The domestic pigeon (family Columbidae) includes over 300 breeds descending from the Rock Dove (Columbia livia). They originated in Eurasia but are now found all over the world. They have had a relationship with man since approximately 3000 B.C. There are 4 categories of pigeons. Utility pigeons are raised for meat. Flying pigeons for their brilliant flying skills (rollers, sky cutters, tumblers, tipplers). Racing Homers known for their speed and homing abilities. Finally, the largest category is the toy pigeons known for there fancy shapes and colors such as the fantails, pouters, croppers, archangels and so on. Pigeons are faithful and mate for life. This sort of commitment may be responsible for its bond to their owner and home as illustrated by their homing instinct. They will often defend mate and territory aggressively. Pigeons come in many color combinations and their plumage can include anything from feathered feet (muffed feet) to crested, maned or hooded heads. These birds have a pleasant personality and quiet nature. They have a peaceful cooing voice. They are generally hardy birds, easy to tame and simple to care for.
Purchasing a pigeon
Pigeons may be purchased from a pet store or a reputable breeder. When selecting a pigeon, try to choose a young bird as it may be easier to tame and train. Older, wild, colony or parent raised birds may prove difficult to tame. Hand raised babies often make better pets since they have been completely socialized with humans. Young birds are easier to tame and adapt readily to new environments and situations. Your new bird should be exposed early to different events (young and old people, males and females, other pets, car trips, visits to the veterinarian, etc.) to help promote a calm, well-adjusted pet. The lively, alert bird that is not easily frightened is more likely a healthy bird. After purchasing your new bird, have it examined by your veterinarian.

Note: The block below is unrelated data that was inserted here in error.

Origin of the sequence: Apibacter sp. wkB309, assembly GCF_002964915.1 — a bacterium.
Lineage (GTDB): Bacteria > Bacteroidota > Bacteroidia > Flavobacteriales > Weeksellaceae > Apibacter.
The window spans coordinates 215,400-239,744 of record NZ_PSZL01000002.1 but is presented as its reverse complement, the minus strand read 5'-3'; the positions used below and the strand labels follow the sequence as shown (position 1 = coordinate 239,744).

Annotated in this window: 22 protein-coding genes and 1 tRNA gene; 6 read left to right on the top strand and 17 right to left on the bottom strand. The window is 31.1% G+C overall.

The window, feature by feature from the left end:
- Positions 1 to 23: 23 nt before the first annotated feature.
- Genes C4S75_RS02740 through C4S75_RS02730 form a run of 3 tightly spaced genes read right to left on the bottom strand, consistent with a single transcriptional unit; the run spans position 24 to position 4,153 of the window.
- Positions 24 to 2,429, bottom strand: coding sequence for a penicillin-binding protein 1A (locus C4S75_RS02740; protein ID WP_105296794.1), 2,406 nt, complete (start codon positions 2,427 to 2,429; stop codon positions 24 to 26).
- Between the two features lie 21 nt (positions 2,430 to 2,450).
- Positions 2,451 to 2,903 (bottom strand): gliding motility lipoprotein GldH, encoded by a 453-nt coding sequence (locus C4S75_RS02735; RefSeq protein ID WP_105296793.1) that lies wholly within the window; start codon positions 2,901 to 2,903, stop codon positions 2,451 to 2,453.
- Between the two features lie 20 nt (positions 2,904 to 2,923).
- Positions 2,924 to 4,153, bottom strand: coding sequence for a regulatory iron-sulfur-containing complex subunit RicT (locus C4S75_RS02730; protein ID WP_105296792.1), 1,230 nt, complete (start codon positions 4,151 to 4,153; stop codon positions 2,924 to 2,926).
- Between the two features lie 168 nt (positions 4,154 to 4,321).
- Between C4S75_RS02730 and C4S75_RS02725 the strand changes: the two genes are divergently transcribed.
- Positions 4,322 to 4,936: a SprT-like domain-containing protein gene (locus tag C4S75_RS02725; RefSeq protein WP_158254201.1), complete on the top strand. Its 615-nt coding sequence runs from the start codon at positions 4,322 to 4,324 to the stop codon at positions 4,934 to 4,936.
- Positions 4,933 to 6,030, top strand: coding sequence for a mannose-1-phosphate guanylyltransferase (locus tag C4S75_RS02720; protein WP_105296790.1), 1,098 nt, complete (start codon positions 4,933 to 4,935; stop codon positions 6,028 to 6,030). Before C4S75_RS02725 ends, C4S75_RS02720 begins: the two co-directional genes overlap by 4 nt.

Pigeons require regular, routine veterinary health check ups. Your veterinarian can perform a physical examination, grooming (beak, nail or feather trim) and laboratory tests as needed. During these semi-annual check-ups, health, nutritional and maintenance issues can be identified and addressed. Veterinary check-ups help prevent disease and will aid in the maintenance of a long lasting, healthy relationship between you and your bird.
Basic color is dull grey with white rump and two large wing bars: other colors include white, brown, grey, bronzy-green and black
Sexing Males generally larger, will puff out their chest in display more, strut more and are more vocal
Young are difficult to differentiate
Weigh Average 10 – 20 ounces (300 – 600 grams)
Size Average 10 – 15 inches (25 – 37 cm) in length
Life span 10 – 14 years
Diet Consult your veterinarian.
Breeding Sexual maturity at 6-12 months
Easy to breed but require privacy
Both sexes incubate
Brood Size 2 eggs hatch in 14 – 19 days, young leave the nest in 5 weeks
Cage Minimum 2 ft x 3 ft x 4 ft (60 cm x 90 cm x 120 cm) depends on the size of the bird.
Generally they do better in flights or lofts for complete freedom